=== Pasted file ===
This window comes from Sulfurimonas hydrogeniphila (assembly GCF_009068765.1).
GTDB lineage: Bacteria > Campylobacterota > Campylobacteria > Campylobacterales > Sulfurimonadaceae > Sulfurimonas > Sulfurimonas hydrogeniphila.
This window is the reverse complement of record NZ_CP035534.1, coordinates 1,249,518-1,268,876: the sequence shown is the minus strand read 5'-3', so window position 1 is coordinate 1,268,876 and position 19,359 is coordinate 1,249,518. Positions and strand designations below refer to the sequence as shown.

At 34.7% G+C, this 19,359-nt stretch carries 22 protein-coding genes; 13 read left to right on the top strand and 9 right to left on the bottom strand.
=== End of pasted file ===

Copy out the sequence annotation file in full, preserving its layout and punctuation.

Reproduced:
This window comes from Sulfurimonas hydrogeniphila (assembly GCF_009068765.1).
GTDB lineage: Bacteria > Campylobacterota > Campylobacteria > Campylobacterales > Sulfurimonadaceae > Sulfurimonas > Sulfurimonas hydrogeniphila.
This window is the reverse complement of record NZ_CP035534.1, coordinates 1,249,518-1,268,876: the sequence shown is the minus strand read 5'-3', so window position 1 is coordinate 1,268,876 and position 19,359 is coordinate 1,249,518. Positions and strand designations below refer to the sequence as shown.

At 34.7% G+C, this 19,359-nt stretch carries 22 protein-coding genes; 13 read left to right on the top strand and 9 right to left on the bottom strand.